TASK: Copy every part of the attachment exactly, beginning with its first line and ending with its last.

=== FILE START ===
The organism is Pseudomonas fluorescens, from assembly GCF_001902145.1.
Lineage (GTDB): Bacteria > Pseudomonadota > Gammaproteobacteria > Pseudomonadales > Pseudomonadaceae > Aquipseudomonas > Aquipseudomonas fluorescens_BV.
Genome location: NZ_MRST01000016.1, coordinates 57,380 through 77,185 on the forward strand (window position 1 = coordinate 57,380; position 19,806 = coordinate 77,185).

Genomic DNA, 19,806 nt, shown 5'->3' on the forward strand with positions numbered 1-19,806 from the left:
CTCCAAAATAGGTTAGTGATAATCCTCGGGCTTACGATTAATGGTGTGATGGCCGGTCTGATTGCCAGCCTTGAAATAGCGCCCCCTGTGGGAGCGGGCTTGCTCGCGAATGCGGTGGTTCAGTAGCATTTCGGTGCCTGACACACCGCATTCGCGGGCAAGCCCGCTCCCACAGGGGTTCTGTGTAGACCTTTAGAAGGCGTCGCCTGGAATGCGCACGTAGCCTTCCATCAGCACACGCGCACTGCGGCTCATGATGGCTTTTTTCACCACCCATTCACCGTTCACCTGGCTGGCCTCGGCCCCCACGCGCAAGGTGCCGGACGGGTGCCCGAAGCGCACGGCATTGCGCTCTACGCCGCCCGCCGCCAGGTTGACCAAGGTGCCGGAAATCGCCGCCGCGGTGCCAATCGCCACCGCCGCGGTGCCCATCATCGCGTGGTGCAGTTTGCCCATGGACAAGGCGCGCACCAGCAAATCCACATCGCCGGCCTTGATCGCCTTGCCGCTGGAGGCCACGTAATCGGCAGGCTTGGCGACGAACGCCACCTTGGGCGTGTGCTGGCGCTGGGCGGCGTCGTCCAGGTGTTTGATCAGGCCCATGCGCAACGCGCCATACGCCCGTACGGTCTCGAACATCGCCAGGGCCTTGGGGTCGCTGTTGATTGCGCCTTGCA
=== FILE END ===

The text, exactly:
The organism is Pseudomonas fluorescens, from assembly GCF_001902145.1.
Lineage (GTDB): Bacteria > Pseudomonadota > Gammaproteobacteria > Pseudomonadales > Pseudomonadaceae > Aquipseudomonas > Aquipseudomonas fluorescens_BV.
Genome location: NZ_MRST01000016.1, coordinates 57,380 through 77,185 on the forward strand (window position 1 = coordinate 57,380; position 19,806 = coordinate 77,185).

Genomic DNA, 19,806 nt, shown 5'->3' on the forward strand with positions numbered 1-19,806 from the left:
CTCCAAAATAGGTTAGTGATAATCCTCGGGCTTACGATTAATGGTGTGATGGCCGGTCTGATTGCCAGCCTTGAAATAGCGCCCCCTGTGGGAGCGGGCTTGCTCGCGAATGCGGTGGTTCAGTAGCATTTCGGTGCCTGACACACCGCATTCGCGGGCAAGCCCGCTCCCACAGGGGTTCTGTGTAGACCTTTAGAAGGCGTCGCCTGGAATGCGCACGTAGCCTTCCATCAGCACACGCGCACTGCGGCTCATGATGGCTTTTTTCACCACCCATTCACCGTTCACCTGGCTGGCCTCGGCCCCCACGCGCAAGGTGCCGGACGGGTGCCCGAAGCGCACGGCATTGCGCTCTACGCCGCCCGCCGCCAGGTTGACCAAGGTGCCGGAAATCGCCGCCGCGGTGCCAATCGCCACCGCCGCGGTGCCCATCATCGCGTGGTGCAGTTTGCCCATGGACAAGGCGCGCACCAGCAAATCCACATCGCCGGCCTTGATCGCCTTGCCGCTGGAGGCCACGTAATCGGCAGGCTTGGCGACGAACGCCACCTTGGGCGTGTGCTGGCGCTGGGCGGCGTCGTCCAGGTGTTTGATCAGGCCCATGCGCAACGCGCCATACGCCCGTACGGTCTCGAACATCGCCAGGGCCTTGGGGTCGCTGTTGATTGCGCCTTGCA